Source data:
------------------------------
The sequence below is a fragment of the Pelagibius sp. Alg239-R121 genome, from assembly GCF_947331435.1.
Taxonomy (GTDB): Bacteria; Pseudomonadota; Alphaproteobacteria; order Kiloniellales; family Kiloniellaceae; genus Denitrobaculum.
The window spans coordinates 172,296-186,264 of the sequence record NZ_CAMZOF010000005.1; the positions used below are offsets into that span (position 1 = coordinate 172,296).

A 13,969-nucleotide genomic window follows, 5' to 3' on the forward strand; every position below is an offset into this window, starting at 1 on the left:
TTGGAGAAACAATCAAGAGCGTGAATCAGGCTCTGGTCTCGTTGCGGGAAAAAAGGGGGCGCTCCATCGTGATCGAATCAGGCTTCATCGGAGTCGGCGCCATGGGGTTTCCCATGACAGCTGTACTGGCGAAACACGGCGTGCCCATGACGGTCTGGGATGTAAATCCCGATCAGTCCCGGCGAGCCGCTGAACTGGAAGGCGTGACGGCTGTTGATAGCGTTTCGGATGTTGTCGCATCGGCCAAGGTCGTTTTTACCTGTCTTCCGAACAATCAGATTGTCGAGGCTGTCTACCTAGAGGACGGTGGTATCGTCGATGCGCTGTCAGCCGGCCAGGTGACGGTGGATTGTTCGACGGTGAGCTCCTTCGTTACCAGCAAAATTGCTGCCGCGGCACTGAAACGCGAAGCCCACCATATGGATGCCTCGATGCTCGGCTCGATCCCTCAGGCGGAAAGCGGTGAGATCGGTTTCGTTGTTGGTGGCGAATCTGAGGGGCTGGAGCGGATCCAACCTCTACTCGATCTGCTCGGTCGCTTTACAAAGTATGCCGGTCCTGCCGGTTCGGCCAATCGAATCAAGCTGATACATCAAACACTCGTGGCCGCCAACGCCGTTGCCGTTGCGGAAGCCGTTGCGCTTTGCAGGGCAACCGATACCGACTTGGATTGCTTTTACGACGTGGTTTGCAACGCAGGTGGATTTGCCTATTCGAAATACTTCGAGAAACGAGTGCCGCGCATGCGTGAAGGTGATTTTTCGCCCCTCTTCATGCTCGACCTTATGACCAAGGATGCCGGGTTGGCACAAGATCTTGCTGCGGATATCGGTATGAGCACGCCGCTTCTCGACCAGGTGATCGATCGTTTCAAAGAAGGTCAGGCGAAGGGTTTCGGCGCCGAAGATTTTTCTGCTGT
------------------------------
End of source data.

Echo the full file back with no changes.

The sequence below is a fragment of the Pelagibius sp. Alg239-R121 genome, from assembly GCF_947331435.1.
Taxonomy (GTDB): Bacteria; Pseudomonadota; Alphaproteobacteria; order Kiloniellales; family Kiloniellaceae; genus Denitrobaculum.
The window spans coordinates 172,296-186,264 of the sequence record NZ_CAMZOF010000005.1; the positions used below are offsets into that span (position 1 = coordinate 172,296).

A 13,969-nucleotide genomic window follows, 5' to 3' on the forward strand; every position below is an offset into this window, starting at 1 on the left:
TTGGAGAAACAATCAAGAGCGTGAATCAGGCTCTGGTCTCGTTGCGGGAAAAAAGGGGGCGCTCCATCGTGATCGAATCAGGCTTCATCGGAGTCGGCGCCATGGGGTTTCCCATGACAGCTGTACTGGCGAAACACGGCGTGCCCATGACGGTCTGGGATGTAAATCCCGATCAGTCCCGGCGAGCCGCTGAACTGGAAGGCGTGACGGCTGTTGATAGCGTTTCGGATGTTGTCGCATCGGCCAAGGTCGTTTTTACCTGTCTTCCGAACAATCAGATTGTCGAGGCTGTCTACCTAGAGGACGGTGGTATCGTCGATGCGCTGTCAGCCGGCCAGGTGACGGTGGATTGTTCGACGGTGAGCTCCTTCGTTACCAGCAAAATTGCTGCCGCGGCACTGAAACGCGAAGCCCACCATATGGATGCCTCGATGCTCGGCTCGATCCCTCAGGCGGAAAGCGGTGAGATCGGTTTCGTTGTTGGTGGCGAATCTGAGGGGCTGGAGCGGATCCAACCTCTACTCGATCTGCTCGGTCGCTTTACAAAGTATGCCGGTCCTGCCGGTTCGGCCAATCGAATCAAGCTGATACATCAAACACTCGTGGCCGCCAACGCCGTTGCCGTTGCGGAAGCCGTTGCGCTTTGCAGGGCAACCGATACCGACTTGGATTGCTTTTACGACGTGGTTTGCAACGCAGGTGGATTTGCCTATTCGAAATACTTCGAGAAACGAGTGCCGCGCATGCGTGAAGGTGATTTTTCGCCCCTCTTCATGCTCGACCTTATGACCAAGGATGCCGGGTTGGCACAAGATCTTGCTGCGGATATCGGTATGAGCACGCCGCTTCTCGACCAGGTGATCGATCGTTTCAAAGAAGGTCAGGCGAAGGGTTTCGGCGCCGAAGATTTTTCTGCTGT